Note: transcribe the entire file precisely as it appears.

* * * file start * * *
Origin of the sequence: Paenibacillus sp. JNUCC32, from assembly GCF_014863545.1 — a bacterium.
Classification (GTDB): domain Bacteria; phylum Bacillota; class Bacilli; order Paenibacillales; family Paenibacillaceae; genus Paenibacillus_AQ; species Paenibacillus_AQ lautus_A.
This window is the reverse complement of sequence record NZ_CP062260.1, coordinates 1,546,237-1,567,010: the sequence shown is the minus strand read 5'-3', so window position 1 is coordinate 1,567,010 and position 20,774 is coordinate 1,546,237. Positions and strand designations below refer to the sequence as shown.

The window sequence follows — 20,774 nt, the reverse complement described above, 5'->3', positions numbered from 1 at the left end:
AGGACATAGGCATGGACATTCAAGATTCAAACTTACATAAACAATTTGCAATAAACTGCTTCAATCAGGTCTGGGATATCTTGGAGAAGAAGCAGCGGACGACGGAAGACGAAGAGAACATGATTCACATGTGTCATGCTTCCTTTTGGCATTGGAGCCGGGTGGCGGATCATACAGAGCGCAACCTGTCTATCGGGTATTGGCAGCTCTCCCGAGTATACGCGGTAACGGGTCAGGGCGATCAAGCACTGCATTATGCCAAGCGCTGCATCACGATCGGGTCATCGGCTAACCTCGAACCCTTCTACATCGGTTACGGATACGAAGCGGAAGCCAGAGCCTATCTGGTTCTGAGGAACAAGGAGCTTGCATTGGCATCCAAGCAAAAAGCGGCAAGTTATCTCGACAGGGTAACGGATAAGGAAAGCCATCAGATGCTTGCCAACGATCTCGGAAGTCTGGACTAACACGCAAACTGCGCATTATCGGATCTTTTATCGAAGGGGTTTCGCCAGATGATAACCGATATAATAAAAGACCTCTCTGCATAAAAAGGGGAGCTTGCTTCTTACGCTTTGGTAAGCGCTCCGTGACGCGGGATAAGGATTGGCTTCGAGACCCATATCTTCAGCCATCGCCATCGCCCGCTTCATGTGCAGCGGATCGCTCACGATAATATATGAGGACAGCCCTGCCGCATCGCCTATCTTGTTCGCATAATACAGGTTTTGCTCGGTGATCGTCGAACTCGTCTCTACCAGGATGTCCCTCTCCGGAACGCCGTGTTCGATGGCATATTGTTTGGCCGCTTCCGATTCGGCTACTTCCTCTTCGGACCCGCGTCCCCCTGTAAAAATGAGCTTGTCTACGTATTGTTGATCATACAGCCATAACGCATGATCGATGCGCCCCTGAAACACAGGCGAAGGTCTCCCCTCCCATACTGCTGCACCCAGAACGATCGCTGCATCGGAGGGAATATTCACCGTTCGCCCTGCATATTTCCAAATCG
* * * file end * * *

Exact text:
Origin of the sequence: Paenibacillus sp. JNUCC32, from assembly GCF_014863545.1 — a bacterium.
Classification (GTDB): domain Bacteria; phylum Bacillota; class Bacilli; order Paenibacillales; family Paenibacillaceae; genus Paenibacillus_AQ; species Paenibacillus_AQ lautus_A.
This window is the reverse complement of sequence record NZ_CP062260.1, coordinates 1,546,237-1,567,010: the sequence shown is the minus strand read 5'-3', so window position 1 is coordinate 1,567,010 and position 20,774 is coordinate 1,546,237. Positions and strand designations below refer to the sequence as shown.

The window sequence follows — 20,774 nt, the reverse complement described above, 5'->3', positions numbered from 1 at the left end:
AGGACATAGGCATGGACATTCAAGATTCAAACTTACATAAACAATTTGCAATAAACTGCTTCAATCAGGTCTGGGATATCTTGGAGAAGAAGCAGCGGACGACGGAAGACGAAGAGAACATGATTCACATGTGTCATGCTTCCTTTTGGCATTGGAGCCGGGTGGCGGATCATACAGAGCGCAACCTGTCTATCGGGTATTGGCAGCTCTCCCGAGTATACGCGGTAACGGGTCAGGGCGATCAAGCACTGCATTATGCCAAGCGCTGCATCACGATCGGGTCATCGGCTAACCTCGAACCCTTCTACATCGGTTACGGATACGAAGCGGAAGCCAGAGCCTATCTGGTTCTGAGGAACAAGGAGCTTGCATTGGCATCCAAGCAAAAAGCGGCAAGTTATCTCGACAGGGTAACGGATAAGGAAAGCCATCAGATGCTTGCCAACGATCTCGGAAGTCTGGACTAACACGCAAACTGCGCATTATCGGATCTTTTATCGAAGGGGTTTCGCCAGATGATAACCGATATAATAAAAGACCTCTCTGCATAAAAAGGGGAGCTTGCTTCTTACGCTTTGGTAAGCGCTCCGTGACGCGGGATAAGGATTGGCTTCGAGACCCATATCTTCAGCCATCGCCATCGCCCGCTTCATGTGCAGCGGATCGCTCACGATAATATATGAGGACAGCCCTGCCGCATCGCCTATCTTGTTCGCATAATACAGGTTTTGCTCGGTGATCGTCGAACTCGTCTCTACCAGGATGTCCCTCTCCGGAACGCCGTGTTCGATGGCATATTGTTTGGCCGCTTCCGATTCGGCTACTTCCTCTTCGGACCCGCGTCCCCCTGTAAAAATGAGCTTGTCTACGTATTGTTGATCATACAGCCATAACGCATGATCGATGCGCCCCTGAAACACAGGCGAAGGTCTCCCCTCCCATACTGCTGCACCCAGAACGATCGCTGCATCGGAGGGAATATTCACCGTTCGCCCTGCATATTTCCAAATCG